It's always a good idea for chicks to have a lot of protein in their diet, right? Not necessarily! Infectious Bursal Disease is more prevalent in flocks that are fed high-protein (24%) feed. It can cause illness and death, especially in chicks that are are 3 - 6 weeks of age, so keep a close eye on your babies when they're that age! Keep reading to find out more:
Infectious Bursal Disease
Common in large flocks
General signs -
Fluffed feathers, general lethargy, loss of appetite, illness/deaths usually at 3 - 6 weeks of age. This is the time period when the cloacal bursa are most active. Older birds that contact this disease are more likely to have been exposed to a highly virulent strain.
Cardinal or diagnostic signs -
The above general signs paired with the bird's picking of its own vent, difficulty pooping, loose droppings. Post-mortem findings show swollen or undeveloped bursa, flecks of blood in muscles, pale kidneys
Infectious bursal disease virus (IBDV), a birnavirus. This infects the chickens' "bursa of fabricus," which is an organ in the chicken's vent/cloaca that is necessary for developing good immune function.
Yes. It is very contagious and is expelled in droppings and then picked up by other birds in the litter. It can become airborne in dusty litter. It survives for many months in the coop and is difficult to eliminate because it is carried by rodents and even insects in the litter like the darkling beetle. It can also be carried on shoes or equipment. It is more likely to occur in young birds, in highly productive laying breeds, in chicks fed a high amount of protein in the feed (24%), and in birds ill with other diseases such as coccidiosis or bronchitis.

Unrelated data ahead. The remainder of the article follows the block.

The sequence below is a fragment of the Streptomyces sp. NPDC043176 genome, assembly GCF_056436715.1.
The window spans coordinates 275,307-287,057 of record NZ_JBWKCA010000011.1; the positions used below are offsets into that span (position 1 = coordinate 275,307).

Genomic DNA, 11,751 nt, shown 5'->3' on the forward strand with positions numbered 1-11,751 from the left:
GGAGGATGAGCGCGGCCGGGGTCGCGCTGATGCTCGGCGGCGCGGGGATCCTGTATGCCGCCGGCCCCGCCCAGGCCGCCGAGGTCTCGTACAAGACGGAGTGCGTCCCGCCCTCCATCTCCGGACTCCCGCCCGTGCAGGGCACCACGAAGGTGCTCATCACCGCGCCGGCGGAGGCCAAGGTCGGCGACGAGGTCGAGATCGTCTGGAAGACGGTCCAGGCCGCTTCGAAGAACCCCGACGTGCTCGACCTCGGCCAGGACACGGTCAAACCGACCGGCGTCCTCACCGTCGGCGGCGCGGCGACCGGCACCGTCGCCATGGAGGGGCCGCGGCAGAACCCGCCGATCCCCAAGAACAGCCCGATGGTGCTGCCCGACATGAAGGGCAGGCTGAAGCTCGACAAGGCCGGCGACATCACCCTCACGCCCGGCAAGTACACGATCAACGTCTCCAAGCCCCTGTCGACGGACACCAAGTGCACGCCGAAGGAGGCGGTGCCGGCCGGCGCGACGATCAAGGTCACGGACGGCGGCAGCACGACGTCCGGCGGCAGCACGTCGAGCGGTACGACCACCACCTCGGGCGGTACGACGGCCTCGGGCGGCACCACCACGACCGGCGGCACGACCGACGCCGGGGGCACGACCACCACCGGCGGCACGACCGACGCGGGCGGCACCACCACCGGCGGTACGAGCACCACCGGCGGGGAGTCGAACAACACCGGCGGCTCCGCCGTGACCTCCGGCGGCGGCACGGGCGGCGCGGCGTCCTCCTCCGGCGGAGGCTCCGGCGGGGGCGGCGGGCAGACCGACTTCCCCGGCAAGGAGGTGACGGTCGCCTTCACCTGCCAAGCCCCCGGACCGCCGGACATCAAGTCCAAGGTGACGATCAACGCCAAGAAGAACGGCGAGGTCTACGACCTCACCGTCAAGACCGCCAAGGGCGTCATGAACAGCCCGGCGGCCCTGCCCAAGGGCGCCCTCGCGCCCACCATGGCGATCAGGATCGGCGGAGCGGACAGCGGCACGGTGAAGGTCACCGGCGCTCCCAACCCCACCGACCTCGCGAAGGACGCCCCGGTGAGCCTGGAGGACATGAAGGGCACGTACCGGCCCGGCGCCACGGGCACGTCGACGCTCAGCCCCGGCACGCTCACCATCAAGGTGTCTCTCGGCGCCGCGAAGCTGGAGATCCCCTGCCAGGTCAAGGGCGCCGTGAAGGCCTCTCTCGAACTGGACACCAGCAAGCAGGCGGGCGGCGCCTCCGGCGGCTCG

Communicability to humans
No. Humans don't have a bursa of fabricus, and the virus doesn't have any known pathenogenicity for humans.
1 - 2 weeks
No. However, recovered chickens may have a suppressed immune response and can sometimes be more susceptible to other illnesses.
Home treatment and/or prevention
Prevention: Vaccination. Practice good biosecurity. Don't feed excessively high protein feeds. Keep the coop comfortable and well-ventilated.
Treatment: None. Mortality can be relatively low if the birds are well-cared for and have a comfortable coop with plenty of fresh air and clean water. Keep bottoms cleaned up to prevent birds from picking at their own vents, and prevent them from getting too chilled during the process.
There is no treatment for the IBD virus. However, if your bird has another illness at the same time, such as coccidiosis, treatment for the other illness can help them recover more quickly, so veterinary consultation is always a good idea.
In most cases, 70% survive. However, birds who have survived may not develop an appropriate immune response to other vaccinations, and may have suppressed immune systems in general.
Other conditions, illnesses and/or diseases with similar signs:
Coccidiosis, other conditions causing loose droppings and a dirty vent.